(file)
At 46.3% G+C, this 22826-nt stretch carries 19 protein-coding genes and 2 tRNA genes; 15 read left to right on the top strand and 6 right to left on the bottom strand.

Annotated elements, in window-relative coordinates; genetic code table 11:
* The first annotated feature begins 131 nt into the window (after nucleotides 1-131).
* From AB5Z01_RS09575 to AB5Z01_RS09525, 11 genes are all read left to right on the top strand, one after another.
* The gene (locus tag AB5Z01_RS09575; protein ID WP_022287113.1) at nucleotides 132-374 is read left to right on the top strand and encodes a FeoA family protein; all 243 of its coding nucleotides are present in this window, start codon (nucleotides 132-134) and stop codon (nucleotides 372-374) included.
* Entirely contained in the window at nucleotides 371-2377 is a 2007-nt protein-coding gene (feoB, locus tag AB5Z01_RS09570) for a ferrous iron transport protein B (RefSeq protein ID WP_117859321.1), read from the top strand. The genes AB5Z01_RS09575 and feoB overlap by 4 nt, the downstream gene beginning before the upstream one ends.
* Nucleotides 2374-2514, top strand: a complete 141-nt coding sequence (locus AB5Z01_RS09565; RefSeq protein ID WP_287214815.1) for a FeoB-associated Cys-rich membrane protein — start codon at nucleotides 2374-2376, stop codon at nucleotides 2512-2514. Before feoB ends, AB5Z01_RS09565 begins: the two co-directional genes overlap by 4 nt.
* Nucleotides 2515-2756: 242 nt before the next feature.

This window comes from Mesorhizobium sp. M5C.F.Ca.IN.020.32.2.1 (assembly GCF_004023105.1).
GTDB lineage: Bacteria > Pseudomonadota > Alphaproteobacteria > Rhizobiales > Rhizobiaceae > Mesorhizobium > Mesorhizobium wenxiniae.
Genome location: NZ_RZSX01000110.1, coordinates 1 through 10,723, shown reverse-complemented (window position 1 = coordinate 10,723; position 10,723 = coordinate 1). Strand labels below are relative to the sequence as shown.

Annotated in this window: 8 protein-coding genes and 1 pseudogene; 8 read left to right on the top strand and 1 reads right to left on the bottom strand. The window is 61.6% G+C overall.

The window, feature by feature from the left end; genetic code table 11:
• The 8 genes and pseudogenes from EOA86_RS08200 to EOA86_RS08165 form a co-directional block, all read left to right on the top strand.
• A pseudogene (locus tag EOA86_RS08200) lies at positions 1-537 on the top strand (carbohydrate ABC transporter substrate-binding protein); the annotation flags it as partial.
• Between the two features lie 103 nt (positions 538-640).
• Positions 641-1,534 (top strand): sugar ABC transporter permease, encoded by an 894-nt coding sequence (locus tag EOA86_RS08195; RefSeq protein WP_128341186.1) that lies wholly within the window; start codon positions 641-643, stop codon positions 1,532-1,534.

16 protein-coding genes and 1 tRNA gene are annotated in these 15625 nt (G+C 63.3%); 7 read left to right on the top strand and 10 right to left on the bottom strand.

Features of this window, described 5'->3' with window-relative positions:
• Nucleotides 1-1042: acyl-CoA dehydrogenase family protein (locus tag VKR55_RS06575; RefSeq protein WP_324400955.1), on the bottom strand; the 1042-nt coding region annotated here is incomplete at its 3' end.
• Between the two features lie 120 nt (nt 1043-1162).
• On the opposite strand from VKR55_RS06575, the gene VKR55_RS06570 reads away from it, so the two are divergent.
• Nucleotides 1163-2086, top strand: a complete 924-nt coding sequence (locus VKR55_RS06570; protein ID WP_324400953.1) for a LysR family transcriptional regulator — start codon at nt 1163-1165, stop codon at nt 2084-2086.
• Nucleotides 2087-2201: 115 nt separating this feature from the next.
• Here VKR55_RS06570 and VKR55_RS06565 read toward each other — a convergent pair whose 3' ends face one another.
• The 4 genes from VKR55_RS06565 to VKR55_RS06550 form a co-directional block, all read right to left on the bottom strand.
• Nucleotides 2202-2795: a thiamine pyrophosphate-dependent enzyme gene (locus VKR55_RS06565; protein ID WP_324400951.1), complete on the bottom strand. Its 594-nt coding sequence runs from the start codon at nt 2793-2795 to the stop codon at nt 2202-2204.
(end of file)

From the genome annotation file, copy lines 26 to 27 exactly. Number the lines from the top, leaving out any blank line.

• The 4 genes from VKR55_RS06565 to VKR55_RS06550 form a co-directional block, all read right to left on the bottom strand.
• Nucleotides 2202-2795: a thiamine pyrophosphate-dependent enzyme gene (locus VKR55_RS06565; protein ID WP_324400951.1), complete on the bottom strand. Its 594-nt coding sequence runs from the start codon at nt 2793-2795 to the stop codon at nt 2202-2204.